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Sunday, September 23, 2007
All Some Knitting Content
Oh la. Forgive me. Another long post
A couple of weeks ago I wrote about that Scandinavian Dress that turned out to be a Scandinavian tent – that mouse hotel up in my attic – that final disastrous knitting project that put me off the craft for 20 years. After all, a woman living on $40 a month who spends $30 of it on yarn that was supposed to knit into this:
But ended up knitting into a Norwegian tent! A thick, stranded colorwork tent in acrylic!! - can be forgiven for setting her needles aside for a while. Thank the stars someone put my address on the Patternworks mailing list 20 years later. I had no idea yarn had come so far.
But I had come even further. By then I'd made that all important shift from Hare to Tortoise. I had given myself up to the slow and patient, fiddly dedication one must commit to when it comes to finishing projects. Oh – I'm aware of those whiz kids (Eunny Jang, comes to mind here) who can zip through a project and finish it in a week, down to the darned in ends, sell it to a national publication and cast on their next project before the check arrives. But for most of us, and most of all, for me, there is the final 10% that takes as much devotion, as much dedication, and as much careful completion as the first easy 90%.
Time was when every skirt I owned was held together at the waist with a safety pin. Then, one day the thought hit me: If I was going to spend that much on beautiful fabric and fancy designer patterns, if I was going to sew that carefully – pad stitching the lapels of jackets, French seaming - I really ought to make that waistband button hole. From then on – all my clothes were completely finished. It was my first effort at 100%.
100% is a lofty goal. I don't actually do 100% all that often. I haven't put the buttons on the KipFee yet. But then, I'm not sure it needs buttons. It hangs so nicely as a Chanel type jacket and after all, I do live in the south. How often am I going to button it? That's one reason for lingering in the 90% zone. You might not need that final 10%
There's also the heavy burden of 100% - especially in areas where therecan be no completion. Love, for example. Do you love 100%? Couldn't you always love a little more? A little harder? A little better? If you visualize what you are doing – couldn't you just add one to that? And then one more? The trouble with 100% is the nagging notion of infinity. And if we have minds that can even conceive of infinity – how can there ever be 100%?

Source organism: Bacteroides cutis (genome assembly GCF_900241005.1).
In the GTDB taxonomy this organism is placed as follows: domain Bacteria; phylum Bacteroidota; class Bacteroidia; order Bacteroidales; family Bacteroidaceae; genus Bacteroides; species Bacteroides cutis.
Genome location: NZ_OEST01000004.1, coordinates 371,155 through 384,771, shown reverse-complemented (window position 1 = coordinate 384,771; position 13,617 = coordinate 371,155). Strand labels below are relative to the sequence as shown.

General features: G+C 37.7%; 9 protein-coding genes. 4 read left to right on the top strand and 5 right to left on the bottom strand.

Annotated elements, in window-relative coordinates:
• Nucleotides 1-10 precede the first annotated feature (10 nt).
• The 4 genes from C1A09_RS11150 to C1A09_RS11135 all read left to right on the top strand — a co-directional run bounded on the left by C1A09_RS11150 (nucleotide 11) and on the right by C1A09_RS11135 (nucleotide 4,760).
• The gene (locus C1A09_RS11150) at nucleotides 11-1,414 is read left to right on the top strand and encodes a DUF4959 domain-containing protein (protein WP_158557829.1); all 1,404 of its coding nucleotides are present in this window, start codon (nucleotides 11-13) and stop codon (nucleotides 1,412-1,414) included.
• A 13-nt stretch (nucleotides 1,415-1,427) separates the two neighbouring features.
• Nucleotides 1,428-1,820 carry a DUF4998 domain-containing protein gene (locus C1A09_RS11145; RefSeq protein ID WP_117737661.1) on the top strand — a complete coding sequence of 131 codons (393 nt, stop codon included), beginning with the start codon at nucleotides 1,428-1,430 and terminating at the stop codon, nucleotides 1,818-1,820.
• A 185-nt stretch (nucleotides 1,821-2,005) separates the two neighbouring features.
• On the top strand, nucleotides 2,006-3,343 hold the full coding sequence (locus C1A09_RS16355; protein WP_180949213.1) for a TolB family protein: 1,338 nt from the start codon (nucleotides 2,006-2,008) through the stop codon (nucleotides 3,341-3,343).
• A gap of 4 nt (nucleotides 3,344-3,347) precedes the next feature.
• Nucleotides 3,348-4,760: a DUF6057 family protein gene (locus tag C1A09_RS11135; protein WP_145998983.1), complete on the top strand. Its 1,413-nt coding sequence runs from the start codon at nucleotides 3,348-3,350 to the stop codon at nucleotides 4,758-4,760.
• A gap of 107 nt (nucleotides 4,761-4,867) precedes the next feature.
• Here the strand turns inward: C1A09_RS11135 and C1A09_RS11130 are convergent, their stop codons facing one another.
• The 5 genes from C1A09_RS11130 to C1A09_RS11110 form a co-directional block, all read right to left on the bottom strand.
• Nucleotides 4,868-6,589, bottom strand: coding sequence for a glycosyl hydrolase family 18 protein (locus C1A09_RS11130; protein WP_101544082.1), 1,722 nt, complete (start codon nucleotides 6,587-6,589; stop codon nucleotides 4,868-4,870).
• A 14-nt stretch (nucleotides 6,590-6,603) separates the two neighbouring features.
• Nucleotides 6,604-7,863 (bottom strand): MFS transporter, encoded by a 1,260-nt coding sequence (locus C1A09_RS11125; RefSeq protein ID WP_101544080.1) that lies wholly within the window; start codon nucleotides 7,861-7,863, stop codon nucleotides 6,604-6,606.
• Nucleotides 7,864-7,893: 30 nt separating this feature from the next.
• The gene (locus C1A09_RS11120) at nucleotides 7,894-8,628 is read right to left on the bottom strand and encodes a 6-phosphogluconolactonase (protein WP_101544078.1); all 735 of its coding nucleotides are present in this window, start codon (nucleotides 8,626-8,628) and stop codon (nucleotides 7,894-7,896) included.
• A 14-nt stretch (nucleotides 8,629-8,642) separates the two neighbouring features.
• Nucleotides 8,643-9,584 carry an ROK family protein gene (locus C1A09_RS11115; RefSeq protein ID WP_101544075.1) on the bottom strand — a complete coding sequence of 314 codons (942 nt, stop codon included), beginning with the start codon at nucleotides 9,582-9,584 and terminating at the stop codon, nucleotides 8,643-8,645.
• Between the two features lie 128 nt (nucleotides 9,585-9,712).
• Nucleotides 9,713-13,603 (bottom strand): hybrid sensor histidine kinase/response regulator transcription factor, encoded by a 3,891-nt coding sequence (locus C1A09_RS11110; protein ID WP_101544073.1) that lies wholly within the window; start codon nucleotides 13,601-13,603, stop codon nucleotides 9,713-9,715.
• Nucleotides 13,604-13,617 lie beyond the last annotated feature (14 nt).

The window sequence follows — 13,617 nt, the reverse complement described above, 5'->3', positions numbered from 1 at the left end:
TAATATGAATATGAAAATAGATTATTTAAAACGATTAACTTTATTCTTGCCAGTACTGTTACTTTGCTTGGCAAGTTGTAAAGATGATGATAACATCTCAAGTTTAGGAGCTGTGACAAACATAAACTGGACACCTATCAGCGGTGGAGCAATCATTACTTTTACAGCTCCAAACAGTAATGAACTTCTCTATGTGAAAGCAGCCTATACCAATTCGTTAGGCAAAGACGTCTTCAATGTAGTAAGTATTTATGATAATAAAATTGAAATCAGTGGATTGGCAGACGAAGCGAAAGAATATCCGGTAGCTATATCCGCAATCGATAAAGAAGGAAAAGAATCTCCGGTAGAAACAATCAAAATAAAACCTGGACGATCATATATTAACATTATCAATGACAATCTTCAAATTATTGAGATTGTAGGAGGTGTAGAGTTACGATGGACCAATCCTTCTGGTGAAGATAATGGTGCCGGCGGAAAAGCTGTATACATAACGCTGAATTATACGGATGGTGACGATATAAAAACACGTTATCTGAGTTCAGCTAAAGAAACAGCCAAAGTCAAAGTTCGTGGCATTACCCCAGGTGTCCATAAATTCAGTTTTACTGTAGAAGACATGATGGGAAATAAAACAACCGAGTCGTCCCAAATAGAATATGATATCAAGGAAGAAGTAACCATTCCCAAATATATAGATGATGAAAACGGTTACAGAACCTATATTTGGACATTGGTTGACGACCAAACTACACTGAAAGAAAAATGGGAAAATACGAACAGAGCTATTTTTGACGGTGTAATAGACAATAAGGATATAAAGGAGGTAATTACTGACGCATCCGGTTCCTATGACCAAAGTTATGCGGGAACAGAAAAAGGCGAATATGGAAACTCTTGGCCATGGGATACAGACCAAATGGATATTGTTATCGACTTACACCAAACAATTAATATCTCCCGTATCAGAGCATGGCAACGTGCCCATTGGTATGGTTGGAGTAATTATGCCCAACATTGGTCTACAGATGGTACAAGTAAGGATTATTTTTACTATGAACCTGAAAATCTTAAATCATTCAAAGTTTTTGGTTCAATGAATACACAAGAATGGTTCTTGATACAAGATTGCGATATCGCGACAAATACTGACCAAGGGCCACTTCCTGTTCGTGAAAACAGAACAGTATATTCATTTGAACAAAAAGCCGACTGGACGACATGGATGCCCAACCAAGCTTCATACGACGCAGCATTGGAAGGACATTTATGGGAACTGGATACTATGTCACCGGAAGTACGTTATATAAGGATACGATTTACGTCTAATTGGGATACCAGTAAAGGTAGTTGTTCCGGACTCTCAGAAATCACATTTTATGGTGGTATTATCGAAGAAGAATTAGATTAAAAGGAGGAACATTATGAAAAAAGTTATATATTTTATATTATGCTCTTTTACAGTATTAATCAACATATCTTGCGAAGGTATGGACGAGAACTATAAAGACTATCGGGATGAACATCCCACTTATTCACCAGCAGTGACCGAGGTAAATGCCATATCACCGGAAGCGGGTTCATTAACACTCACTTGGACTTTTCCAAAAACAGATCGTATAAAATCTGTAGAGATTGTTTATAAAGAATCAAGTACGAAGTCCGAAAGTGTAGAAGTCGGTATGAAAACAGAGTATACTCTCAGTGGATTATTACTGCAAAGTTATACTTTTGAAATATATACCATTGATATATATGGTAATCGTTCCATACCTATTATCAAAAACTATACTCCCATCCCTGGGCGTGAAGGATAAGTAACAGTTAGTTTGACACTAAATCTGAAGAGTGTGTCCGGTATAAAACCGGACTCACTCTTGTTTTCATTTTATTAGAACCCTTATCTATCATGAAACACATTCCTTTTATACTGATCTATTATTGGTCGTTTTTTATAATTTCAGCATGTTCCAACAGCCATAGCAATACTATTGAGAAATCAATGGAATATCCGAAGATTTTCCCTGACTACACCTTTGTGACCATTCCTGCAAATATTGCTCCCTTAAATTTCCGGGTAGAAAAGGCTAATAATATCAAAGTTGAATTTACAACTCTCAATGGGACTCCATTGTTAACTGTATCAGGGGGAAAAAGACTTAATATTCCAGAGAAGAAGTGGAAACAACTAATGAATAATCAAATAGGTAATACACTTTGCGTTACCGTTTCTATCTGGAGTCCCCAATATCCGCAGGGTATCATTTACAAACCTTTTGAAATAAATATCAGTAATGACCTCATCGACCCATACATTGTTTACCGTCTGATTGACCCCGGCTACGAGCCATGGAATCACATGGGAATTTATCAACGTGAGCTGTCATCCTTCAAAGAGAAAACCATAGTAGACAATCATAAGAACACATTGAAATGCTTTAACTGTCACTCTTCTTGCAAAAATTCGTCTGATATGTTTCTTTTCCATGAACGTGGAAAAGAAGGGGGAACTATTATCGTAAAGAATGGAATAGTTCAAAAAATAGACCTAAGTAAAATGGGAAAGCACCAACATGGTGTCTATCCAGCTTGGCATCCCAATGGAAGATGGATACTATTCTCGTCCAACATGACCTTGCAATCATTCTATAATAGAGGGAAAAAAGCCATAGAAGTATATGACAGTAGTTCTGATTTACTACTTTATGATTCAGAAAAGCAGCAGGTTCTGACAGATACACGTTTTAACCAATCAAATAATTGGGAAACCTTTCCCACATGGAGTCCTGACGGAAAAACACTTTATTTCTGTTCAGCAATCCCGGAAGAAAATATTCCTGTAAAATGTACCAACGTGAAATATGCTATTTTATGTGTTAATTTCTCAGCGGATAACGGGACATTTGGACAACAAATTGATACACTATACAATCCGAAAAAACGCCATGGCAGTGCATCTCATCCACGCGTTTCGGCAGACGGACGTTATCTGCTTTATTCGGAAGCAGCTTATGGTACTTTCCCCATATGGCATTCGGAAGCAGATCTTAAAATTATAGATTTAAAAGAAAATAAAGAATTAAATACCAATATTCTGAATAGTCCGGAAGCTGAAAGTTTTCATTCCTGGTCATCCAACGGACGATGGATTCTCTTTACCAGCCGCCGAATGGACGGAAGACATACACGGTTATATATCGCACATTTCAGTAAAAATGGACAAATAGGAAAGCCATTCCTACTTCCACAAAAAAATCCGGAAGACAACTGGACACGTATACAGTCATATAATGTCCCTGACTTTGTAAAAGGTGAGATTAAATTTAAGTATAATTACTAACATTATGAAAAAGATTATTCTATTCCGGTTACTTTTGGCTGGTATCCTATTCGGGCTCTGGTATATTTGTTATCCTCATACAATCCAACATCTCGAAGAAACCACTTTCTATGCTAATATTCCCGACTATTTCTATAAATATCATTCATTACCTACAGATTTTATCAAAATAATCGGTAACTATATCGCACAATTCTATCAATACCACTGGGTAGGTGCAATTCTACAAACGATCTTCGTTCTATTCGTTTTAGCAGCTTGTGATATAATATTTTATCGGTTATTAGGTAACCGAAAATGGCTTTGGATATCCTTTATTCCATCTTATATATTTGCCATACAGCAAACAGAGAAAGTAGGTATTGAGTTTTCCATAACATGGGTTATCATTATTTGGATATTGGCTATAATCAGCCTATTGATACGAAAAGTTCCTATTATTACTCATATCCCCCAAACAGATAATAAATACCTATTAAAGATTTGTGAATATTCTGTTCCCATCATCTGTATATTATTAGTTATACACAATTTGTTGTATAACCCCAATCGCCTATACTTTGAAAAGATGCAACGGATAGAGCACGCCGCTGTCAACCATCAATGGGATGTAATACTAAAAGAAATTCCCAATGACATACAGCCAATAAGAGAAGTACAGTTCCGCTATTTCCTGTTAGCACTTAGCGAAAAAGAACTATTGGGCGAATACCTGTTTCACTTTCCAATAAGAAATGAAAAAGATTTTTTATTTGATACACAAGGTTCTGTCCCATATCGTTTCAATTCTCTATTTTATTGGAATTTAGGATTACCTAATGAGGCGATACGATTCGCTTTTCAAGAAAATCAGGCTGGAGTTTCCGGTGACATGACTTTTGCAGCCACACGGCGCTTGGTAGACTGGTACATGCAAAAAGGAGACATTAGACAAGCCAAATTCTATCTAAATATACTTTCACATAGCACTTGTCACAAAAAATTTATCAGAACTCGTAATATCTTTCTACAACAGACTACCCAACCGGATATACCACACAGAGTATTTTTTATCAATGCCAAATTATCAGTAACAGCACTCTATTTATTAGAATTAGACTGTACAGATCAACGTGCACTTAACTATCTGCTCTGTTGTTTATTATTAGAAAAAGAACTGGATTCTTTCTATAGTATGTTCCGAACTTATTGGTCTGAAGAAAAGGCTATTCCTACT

Oh la! I had intended to talk about that pattern and knitting patterns in general. Guess I'm still all hung up about why I quit working on projects I like. Knitting is harder than sewing. I can't just safety pin the sleeves into the armisches of a sweater. But it's really hard when the fashion editors and photographers conspire to mislead the poor knitter as badly as they did on this dress. The instructions have you cast on X stitches and at every band you increase stitches. Yet look at that model. Slim fitting sleeves, tapered waist, flared skirt. Wicked deceivers. You can see how I was misled into fiscal irresponsibility.
When I went hunting on-line for a photo of that dress I found the magazine for sale on e-bay from a nice woman in Nova Scotia who used to run a needlework shop. I had to own it. (I'd tossed my original in disgust somewhere in the 20 years between McCall's and Patternworks) It was my birthday present to myself. I still like the design. I'd do it in sport weight now – Lawsee – knit in worsted weight wool it would weigh a ton! I particularly like the black and white starry section. But I also like the juxtapositioning of the colored bands against the black and white ones. I still think it's a gorgeous dress and if only I too could be 19 feet tall with a 25 inch waist, and living above the arctic circle, I might consider making one.
The lesson learned, though, is Viewer Beware. If the model is wearing a belt – that knitted garment is waaaaaaay too big in the waist for you. If her arms are wide spread or clutched tight to her body, or hidden behind a handsome male model's broad shoulders, look for the seam line of sleeve and shoulder. I promise you – it'll be half way to her elbow and somewhere pinned behind her shoulder blades will be all the excess fabric you'll end up knitting if you cast on. Remember, no matter how perfectly you knit something, you'll never look like the model in the book. You don't get the figure when you buy the pattern.
I'm still struggling with a stitch pattern for that gorgeous sock yarn. The yarn is dark and its silky texture also makes it slippery. The stitch pattern can't be too complicated because while I'm manipulating the stitches - the dark, hard to see stitches - they slide right off my needles. I'm also looking for a stitch that's easy to memorize – which means under 10 rows. The cabled basket weave I'd picked didn't play nicely on the needles. I've found a slipped stitch cable – that might work – I'll give it a go later today. If it fights me I think I may just knit a plain old sock. I want this yarn on my feet before Fall Fiber Festival.
Mr.Horoscope promises us all that this coming week will be easier than last and that Monday is a good day to have those serious conversations you have been avoiding.
posted by Bess |